Short-Term vs. Long-Term Thinking

Anyone trained as a physician understands the dedication, struggle, and need to prioritize long-term thinking.  Our journey is long and arduous, taking a lifetime to master.

Yet, in so many areas of our lives, short-term thinking dominates. This could be in our relationships with friends, children, and partners or in what we eat and how much alcohol we consume.

Even more insidious to our long-term focus is how we consume information. Soundbites or arguments on the social media platform of your choice.  Do you ever feel better informed?  Or better about the world generally?

I could spend this newsletter discussing how money fits into long-term thinking. There is no question that saving and investing for retirement or college meets the definition of long-term thinking.

But this concept is even more powerful in other areas of our lives – our health, our relationships, and continuing to learn and grow.

One of the most impactful books I read last year was The Good Life.  I’ve mentioned it before in this newsletter. The authors are the current lead investigators in the nearly ninety-year Harvard Happiness Study.

Among the many interesting and engaging stories, the authors demonstrate that strong relationships and community are the primary drivers of a satisfying life.

Deep, fulfilling relationships demonstrate the power of long-term thinking.  Deep relationships take time. We are all busy – with our patients, clinical care, and other administrative duties.  As our children grow, their schedules can consume our lives (please tell me there is another way!).

And our friends are just as busy.  Making time for a visit or phone call feels impossible.

But what happens when we have “enough” money and can retire?  What happens when we’ve lost track of our community and friends?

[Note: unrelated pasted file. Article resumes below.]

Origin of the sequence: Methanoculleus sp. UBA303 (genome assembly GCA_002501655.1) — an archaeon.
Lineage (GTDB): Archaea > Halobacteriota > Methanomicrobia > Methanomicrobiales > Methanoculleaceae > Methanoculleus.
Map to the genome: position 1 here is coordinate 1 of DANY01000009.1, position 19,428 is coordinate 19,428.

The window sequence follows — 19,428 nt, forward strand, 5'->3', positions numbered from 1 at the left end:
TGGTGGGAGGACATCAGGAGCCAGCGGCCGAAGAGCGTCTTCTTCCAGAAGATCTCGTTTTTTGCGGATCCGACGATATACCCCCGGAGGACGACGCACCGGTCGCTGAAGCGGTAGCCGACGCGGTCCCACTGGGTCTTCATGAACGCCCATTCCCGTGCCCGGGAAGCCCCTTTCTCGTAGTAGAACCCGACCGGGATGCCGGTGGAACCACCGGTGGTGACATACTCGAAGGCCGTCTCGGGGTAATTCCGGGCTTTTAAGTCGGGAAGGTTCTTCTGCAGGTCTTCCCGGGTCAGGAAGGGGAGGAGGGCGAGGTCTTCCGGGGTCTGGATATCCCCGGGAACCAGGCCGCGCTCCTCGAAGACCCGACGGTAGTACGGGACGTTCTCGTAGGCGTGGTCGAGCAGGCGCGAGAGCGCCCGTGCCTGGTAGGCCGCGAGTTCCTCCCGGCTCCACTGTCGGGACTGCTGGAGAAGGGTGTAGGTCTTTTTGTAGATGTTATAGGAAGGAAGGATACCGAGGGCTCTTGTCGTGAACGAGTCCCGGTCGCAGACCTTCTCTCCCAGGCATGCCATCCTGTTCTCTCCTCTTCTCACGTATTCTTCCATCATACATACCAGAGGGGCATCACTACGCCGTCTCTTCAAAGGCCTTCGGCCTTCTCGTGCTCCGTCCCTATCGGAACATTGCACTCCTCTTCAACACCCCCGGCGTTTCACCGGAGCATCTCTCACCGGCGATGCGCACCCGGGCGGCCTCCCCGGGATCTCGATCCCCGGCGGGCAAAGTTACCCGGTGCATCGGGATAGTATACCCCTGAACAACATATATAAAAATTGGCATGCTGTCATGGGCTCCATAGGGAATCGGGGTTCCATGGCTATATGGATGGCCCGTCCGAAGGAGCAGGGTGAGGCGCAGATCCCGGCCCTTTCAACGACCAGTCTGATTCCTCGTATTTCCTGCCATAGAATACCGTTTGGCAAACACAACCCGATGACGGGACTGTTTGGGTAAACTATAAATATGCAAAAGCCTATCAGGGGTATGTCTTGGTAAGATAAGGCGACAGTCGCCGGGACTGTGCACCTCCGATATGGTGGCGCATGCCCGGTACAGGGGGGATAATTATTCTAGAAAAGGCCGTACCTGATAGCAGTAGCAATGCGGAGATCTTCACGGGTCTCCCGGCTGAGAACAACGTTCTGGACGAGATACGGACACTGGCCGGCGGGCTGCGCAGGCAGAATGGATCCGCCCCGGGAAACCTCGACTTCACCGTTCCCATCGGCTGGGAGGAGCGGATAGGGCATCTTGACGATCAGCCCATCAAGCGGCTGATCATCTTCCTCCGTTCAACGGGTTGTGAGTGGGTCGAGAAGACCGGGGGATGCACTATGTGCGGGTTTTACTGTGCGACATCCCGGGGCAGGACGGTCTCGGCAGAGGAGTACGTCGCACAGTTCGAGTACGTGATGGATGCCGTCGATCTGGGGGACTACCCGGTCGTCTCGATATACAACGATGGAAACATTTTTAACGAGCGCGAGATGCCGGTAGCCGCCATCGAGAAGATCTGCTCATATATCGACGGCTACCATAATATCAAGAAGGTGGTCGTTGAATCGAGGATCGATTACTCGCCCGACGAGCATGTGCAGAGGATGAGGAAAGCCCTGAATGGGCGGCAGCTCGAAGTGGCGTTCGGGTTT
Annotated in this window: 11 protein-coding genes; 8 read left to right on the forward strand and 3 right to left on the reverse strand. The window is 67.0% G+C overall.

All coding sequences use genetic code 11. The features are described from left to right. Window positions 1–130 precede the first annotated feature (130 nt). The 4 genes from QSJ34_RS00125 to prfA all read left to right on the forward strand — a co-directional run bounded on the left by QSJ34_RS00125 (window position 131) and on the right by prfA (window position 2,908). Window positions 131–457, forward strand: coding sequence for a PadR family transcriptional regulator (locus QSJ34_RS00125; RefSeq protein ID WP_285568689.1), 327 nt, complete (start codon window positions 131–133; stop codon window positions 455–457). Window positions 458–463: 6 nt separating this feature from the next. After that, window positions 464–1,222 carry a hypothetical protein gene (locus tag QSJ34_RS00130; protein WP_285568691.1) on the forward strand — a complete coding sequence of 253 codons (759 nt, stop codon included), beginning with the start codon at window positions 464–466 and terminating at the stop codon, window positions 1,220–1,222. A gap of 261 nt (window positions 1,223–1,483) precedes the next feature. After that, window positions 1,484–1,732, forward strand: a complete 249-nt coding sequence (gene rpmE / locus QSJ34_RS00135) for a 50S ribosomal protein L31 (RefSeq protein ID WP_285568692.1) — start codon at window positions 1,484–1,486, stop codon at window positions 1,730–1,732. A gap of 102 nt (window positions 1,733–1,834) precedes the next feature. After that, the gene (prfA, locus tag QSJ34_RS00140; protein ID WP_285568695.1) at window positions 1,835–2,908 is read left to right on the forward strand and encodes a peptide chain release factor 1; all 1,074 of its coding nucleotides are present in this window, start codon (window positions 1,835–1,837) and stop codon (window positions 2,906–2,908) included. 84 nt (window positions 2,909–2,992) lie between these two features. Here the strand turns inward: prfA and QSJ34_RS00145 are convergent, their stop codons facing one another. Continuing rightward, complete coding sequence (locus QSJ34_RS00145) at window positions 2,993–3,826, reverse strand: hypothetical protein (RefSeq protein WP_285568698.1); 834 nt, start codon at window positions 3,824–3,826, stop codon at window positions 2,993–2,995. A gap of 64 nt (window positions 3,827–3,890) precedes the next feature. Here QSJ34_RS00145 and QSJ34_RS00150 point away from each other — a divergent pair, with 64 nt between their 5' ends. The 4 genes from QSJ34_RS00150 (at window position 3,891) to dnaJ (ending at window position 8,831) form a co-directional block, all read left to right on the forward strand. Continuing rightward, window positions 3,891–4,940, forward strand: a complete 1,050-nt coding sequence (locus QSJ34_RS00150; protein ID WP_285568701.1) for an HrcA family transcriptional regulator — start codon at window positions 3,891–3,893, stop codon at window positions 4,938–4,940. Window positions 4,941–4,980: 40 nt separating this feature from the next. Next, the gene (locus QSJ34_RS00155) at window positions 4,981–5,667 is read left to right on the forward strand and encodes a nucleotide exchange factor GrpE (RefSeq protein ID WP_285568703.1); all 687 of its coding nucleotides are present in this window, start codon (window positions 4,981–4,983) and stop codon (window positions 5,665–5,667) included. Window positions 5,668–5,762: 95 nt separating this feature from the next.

Or what if our health prevents us from playing outside or going for a walk?  What is the point of having enough money if we aren’t able to enjoy our relationships or don’t have close friendships?

Now that February has rolled around, many of us have forgotten our 2024 resolutions.  This is a good thing, I’d argue.

I am more in the camp if something is worth doing, it’s worth doing now.  And if you think what we are trying to accomplish with “resolutions” is identity change.

To create lasting change – i.e., long-term thinking – it must come from a shift in identity.  Creating an identity where you work out every day – even if it’s just for ten or fifteen minutes.

Or creating an identity as a good friend who shows up and listens. Or as someone who saves money just to save.  A new identity where you are resilient and have enough when the tides change.

In long-term thinking, you don’t see results this week or even this year.  But the results compound over years and decades to the point where they cannot be ignored. The magic happens at the tail end of the compounding curve.

Recently, I read an article about how making positive changes in your life shouldn’t be difficult.  I was confused at first. I think this notion feels counterintuitive for most of us.  When we talk about a diet or giving up alcohol, it feels like a chore.  But what if it didn’t have to?

A few years ago, a good friend started coaching me in weightlifting.  Up to this point, I’d avoided the gym, and if I did I would spend my time on the machines, not with free weights.

Once I learned proper technique and saw progress, I enjoyed lifting. I would notice when I missed a workout.  I didn’t have to struggle to “make it” to the gym; I enjoyed the process.

Reading more books has been a New Year’s Resolution for years (decades, really), but it never stuck.  I tried reading big, deep, “important” books, but I hated them.

When my son was born, a friend introduced me to the Slow Horse series by Mick Herron.  It was like candy and so much fun to read. And now I’ve branched out into other fiction and non-fiction.  Reading has become part of my identity.  So it’s not a chore to read rather than watch TV or mindlessly scroll online.

Here’s my ask to all of my readers: When you look ahead one year or even five years, what kind of person do you want to be? What parts of your identity do you want to change?  And what systems can you put in place to make that happen?  Perhaps, most importantly, how can you make this change fun?

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